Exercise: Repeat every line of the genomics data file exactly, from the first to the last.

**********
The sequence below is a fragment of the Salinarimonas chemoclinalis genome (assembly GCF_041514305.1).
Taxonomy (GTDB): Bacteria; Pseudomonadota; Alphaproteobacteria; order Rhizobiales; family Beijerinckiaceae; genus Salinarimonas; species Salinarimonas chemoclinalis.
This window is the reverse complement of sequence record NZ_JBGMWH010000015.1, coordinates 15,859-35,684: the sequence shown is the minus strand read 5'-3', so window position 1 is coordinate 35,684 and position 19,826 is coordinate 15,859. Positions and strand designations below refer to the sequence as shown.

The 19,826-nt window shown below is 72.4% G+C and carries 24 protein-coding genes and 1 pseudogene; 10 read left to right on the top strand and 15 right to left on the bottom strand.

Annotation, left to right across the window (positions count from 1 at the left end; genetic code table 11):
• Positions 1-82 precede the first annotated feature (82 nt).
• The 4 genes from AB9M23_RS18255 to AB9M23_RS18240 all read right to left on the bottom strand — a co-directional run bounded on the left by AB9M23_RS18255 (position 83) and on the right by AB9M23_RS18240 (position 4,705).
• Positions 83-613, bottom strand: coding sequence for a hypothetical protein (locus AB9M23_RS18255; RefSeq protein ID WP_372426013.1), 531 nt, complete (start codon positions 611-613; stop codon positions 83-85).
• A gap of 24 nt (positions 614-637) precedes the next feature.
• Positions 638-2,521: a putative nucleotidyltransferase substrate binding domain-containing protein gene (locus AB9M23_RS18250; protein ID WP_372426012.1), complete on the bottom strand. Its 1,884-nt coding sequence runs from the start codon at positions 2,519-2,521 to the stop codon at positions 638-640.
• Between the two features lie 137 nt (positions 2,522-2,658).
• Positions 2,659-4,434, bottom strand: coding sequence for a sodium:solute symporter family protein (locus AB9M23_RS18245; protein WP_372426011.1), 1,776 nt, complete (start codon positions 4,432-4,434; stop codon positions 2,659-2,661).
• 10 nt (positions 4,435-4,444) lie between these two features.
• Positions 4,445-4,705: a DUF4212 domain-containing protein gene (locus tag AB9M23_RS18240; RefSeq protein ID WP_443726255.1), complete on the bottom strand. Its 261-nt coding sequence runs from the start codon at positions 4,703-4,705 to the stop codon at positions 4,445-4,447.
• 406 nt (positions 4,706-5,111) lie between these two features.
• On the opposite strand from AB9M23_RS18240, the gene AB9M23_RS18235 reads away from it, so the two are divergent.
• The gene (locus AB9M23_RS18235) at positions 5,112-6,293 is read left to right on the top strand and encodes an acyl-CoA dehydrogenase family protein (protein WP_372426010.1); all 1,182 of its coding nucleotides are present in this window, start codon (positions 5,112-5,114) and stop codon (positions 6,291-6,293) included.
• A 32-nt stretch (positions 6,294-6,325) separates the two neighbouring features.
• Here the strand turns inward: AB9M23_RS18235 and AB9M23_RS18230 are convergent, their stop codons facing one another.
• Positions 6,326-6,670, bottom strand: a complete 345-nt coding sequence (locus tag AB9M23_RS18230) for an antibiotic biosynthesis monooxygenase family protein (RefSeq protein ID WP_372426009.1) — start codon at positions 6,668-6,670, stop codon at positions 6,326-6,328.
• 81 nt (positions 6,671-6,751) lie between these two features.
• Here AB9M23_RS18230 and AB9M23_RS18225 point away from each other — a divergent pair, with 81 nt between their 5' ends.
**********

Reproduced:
The sequence below is a fragment of the Salinarimonas chemoclinalis genome (assembly GCF_041514305.1).
Taxonomy (GTDB): Bacteria; Pseudomonadota; Alphaproteobacteria; order Rhizobiales; family Beijerinckiaceae; genus Salinarimonas; species Salinarimonas chemoclinalis.
This window is the reverse complement of sequence record NZ_JBGMWH010000015.1, coordinates 15,859-35,684: the sequence shown is the minus strand read 5'-3', so window position 1 is coordinate 35,684 and position 19,826 is coordinate 15,859. Positions and strand designations below refer to the sequence as shown.

The 19,826-nt window shown below is 72.4% G+C and carries 24 protein-coding genes and 1 pseudogene; 10 read left to right on the top strand and 15 right to left on the bottom strand.

Annotation, left to right across the window (positions count from 1 at the left end; genetic code table 11):
• Positions 1-82 precede the first annotated feature (82 nt).
• The 4 genes from AB9M23_RS18255 to AB9M23_RS18240 all read right to left on the bottom strand — a co-directional run bounded on the left by AB9M23_RS18255 (position 83) and on the right by AB9M23_RS18240 (position 4,705).
• Positions 83-613, bottom strand: coding sequence for a hypothetical protein (locus AB9M23_RS18255; RefSeq protein ID WP_372426013.1), 531 nt, complete (start codon positions 611-613; stop codon positions 83-85).
• A gap of 24 nt (positions 614-637) precedes the next feature.
• Positions 638-2,521: a putative nucleotidyltransferase substrate binding domain-containing protein gene (locus AB9M23_RS18250; protein ID WP_372426012.1), complete on the bottom strand. Its 1,884-nt coding sequence runs from the start codon at positions 2,519-2,521 to the stop codon at positions 638-640.
• Between the two features lie 137 nt (positions 2,522-2,658).
• Positions 2,659-4,434, bottom strand: coding sequence for a sodium:solute symporter family protein (locus AB9M23_RS18245; protein WP_372426011.1), 1,776 nt, complete (start codon positions 4,432-4,434; stop codon positions 2,659-2,661).
• 10 nt (positions 4,435-4,444) lie between these two features.
• Positions 4,445-4,705: a DUF4212 domain-containing protein gene (locus tag AB9M23_RS18240; RefSeq protein ID WP_443726255.1), complete on the bottom strand. Its 261-nt coding sequence runs from the start codon at positions 4,703-4,705 to the stop codon at positions 4,445-4,447.
• 406 nt (positions 4,706-5,111) lie between these two features.
• On the opposite strand from AB9M23_RS18240, the gene AB9M23_RS18235 reads away from it, so the two are divergent.
• The gene (locus AB9M23_RS18235) at positions 5,112-6,293 is read left to right on the top strand and encodes an acyl-CoA dehydrogenase family protein (protein WP_372426010.1); all 1,182 of its coding nucleotides are present in this window, start codon (positions 5,112-5,114) and stop codon (positions 6,291-6,293) included.
• A 32-nt stretch (positions 6,294-6,325) separates the two neighbouring features.
• Here the strand turns inward: AB9M23_RS18235 and AB9M23_RS18230 are convergent, their stop codons facing one another.
• Positions 6,326-6,670, bottom strand: a complete 345-nt coding sequence (locus tag AB9M23_RS18230) for an antibiotic biosynthesis monooxygenase family protein (RefSeq protein ID WP_372426009.1) — start codon at positions 6,668-6,670, stop codon at positions 6,326-6,328.
• 81 nt (positions 6,671-6,751) lie between these two features.
• Here AB9M23_RS18230 and AB9M23_RS18225 point away from each other — a divergent pair, with 81 nt between their 5' ends.